The simplest case is naturally the case of the linear equations. But contrary to ordinary differential equations even here formula solutions are possible only in exceptional cases.

With linear PDG one continues to differentiate between hyperbolic (e.g. the wave equation), parabolic (e.g. the thermal conduction equation) and elliptical (e.g. the Poisson equation) differential equations. Descriptive regarded the types differ by the kind of the propagation from disturbances in the solution. This classification is not clear however any longer, it gives thus partial differential equations, which have a mixed character. As example of the organization into elliptical, parabolically and hyperbolically a partial differential equation of the order 2 in 2 variables consulted:

[itex] A (x, y) \ frac {\ partial^2 u (x, y)}{\ partial x^2} + b (x, y) \ frac {\ partial^2 u (x, y)}{\ partial x \ partial y} +C (x, y) \ frac {\ partial^2 u (x, y)}{\ partial y^2} + D (x, y) \ frac {\ partial u (x, y)}{\ partial y} = 0 [/itex]

During the organization in each case the coefficients of the highest derivatives become (here 2. Order) in the equation regards:

If [itex] A (x, y) C (x, y) - b (x, y) ^2/4 > 0 [/itex] the equation is in (x, y) elliptically
if [itex] A (x, y) C (x, y) - b (x, y) ^2/4 = 0 [/itex] the equation is in (x, y) parabolically
if [itex] A (x, y) C (x, y) - b (x, y) ^2/4 < 0 [/itex] the equation is hyperbolic into (x, y)

this distinction can one also to attribute whether the matrix (A (x, y) b (x, y) /2; b (x, y) /2c (x, y)) positively definitely (⇒elliptisch), positively semidefinit, but not definitely (singularly) (⇒parabolisch), or indefinit (with exactly a negative eigenvalue) (⇒hyperbolisch) is. There A, b and C of x and y depend depend the type of the differential equation on the place. For more than three variable ones is this organization no longer completely, i.e. one can e.g. in [itex] \ mathbb {R} ^4< /math> easily examples do not design those elliptically, parabolically or hyperbolic are.

### edge and initial value problems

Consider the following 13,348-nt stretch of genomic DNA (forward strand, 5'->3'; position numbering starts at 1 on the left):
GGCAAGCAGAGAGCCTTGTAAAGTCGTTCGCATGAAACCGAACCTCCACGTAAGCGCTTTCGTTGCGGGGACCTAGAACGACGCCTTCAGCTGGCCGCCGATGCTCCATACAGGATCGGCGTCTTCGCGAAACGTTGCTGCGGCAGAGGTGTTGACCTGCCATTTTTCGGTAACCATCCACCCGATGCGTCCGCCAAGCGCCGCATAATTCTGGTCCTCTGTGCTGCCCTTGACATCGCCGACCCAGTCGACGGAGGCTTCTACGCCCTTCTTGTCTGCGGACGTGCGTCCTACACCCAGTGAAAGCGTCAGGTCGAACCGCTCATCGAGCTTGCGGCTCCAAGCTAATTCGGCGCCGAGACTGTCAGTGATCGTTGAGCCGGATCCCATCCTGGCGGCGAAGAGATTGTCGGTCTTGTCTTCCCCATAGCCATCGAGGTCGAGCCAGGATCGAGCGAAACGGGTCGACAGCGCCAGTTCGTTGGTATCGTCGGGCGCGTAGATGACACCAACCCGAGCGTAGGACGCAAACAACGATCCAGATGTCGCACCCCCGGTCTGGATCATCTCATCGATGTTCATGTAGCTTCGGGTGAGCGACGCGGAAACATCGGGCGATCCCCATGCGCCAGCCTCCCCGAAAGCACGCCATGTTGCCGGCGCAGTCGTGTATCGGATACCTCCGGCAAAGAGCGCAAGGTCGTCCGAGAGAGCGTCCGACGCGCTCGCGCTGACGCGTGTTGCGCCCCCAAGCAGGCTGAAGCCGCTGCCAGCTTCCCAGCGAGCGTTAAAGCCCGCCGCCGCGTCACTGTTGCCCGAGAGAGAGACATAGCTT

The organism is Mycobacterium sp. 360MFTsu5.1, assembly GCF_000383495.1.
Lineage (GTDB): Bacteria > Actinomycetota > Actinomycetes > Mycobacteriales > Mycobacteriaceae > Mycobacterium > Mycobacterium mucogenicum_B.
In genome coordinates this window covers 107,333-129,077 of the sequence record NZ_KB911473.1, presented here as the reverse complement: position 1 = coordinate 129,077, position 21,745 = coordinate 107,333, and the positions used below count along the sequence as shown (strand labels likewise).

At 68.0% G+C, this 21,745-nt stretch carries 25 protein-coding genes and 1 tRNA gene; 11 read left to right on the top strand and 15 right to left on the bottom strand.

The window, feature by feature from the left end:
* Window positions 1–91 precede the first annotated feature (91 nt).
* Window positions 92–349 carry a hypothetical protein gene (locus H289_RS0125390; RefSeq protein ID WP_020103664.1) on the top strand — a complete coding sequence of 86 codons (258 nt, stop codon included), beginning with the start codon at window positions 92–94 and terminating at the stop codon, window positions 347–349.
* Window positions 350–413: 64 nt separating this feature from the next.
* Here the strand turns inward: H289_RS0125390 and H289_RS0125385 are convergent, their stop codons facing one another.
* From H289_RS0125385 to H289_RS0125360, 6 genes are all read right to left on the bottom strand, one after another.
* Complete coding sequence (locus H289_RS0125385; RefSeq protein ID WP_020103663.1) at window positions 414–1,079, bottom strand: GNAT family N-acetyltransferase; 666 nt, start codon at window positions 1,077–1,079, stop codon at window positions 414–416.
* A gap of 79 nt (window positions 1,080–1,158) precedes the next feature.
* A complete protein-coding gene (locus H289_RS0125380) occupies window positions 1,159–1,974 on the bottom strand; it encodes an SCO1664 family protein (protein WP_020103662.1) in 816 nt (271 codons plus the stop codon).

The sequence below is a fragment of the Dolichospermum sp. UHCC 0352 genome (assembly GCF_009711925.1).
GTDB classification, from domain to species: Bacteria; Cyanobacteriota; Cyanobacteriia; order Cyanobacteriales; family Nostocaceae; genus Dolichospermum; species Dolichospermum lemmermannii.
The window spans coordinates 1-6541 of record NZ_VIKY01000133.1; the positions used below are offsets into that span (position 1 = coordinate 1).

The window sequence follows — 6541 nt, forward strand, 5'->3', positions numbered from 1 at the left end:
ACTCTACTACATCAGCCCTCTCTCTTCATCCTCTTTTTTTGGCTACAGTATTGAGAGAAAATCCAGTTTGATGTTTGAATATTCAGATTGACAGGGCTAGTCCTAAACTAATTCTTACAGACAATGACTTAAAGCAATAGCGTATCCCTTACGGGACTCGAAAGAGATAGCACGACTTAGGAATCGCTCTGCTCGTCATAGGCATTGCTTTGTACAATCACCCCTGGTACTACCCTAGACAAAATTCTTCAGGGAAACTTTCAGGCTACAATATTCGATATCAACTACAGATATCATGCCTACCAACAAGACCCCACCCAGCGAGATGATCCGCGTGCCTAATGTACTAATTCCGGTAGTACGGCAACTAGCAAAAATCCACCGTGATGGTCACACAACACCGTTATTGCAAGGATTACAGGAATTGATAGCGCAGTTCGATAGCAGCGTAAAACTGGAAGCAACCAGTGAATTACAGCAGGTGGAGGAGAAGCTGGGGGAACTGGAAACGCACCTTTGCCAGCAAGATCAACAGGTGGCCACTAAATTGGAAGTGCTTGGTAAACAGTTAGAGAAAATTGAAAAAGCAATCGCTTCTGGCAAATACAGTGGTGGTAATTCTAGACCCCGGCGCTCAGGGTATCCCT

a partial differential equation by SE have generally several solutions. Around a clear solution to gotten it needs certain additional conditions, i.e. edge - and/or initial conditions. This situation is similar as with the ordinary differential equations, where one needs initial conditions in one point. With PDGen the default of a function value at one point is not sufficient, one must function values (and/or derivatives) on a diversity give.

Not each additional condition leads the whole to a reasonable solution, depends on the kind of the equation. Typical examples are

### elliptical partial differential equations

these arise typically in connection with to time-independent (stationary) problems. A further characteristic is that elliptical equations often describe a state of minimum energy, thus from variation problems comes. The prime example is the Laplace equation, and/or the Poisson equation. These equations describe for instance (stationary) the temperature distribution in a body, or also the electrostatic charge pattern in a body. In addition (Newton's ones) the gravitation potential is a solution of the Poisson equation.

With elliptical equations the most frequently arising boundary conditions are either Dirichlet boundary conditions or Neumann boundary conditions. The first means that the values of the looked for function on the edge are given, while second is a default of the normal derivative of the looked for function. By the example of the temperature distribution the difference is to be made clear: If one is an object into ice water, then the temperature at the edge is 0 degrees. Thus the temperature distribution is inside the solution of a Dirichlet boundary value problem. Another case arises, if one isolates the body. Here not the temperature is well-known, but by isolation the heat flow at the edge is 0. Since the river can be brought with the normal derivative in connection, this leads on a Neumann problem. Something similar applies in electrostatics: If one knows the tension at the edge is put on, one comes to a Dirichlet problem, knows one however the amperage at the edge comes one to a Neumann problem.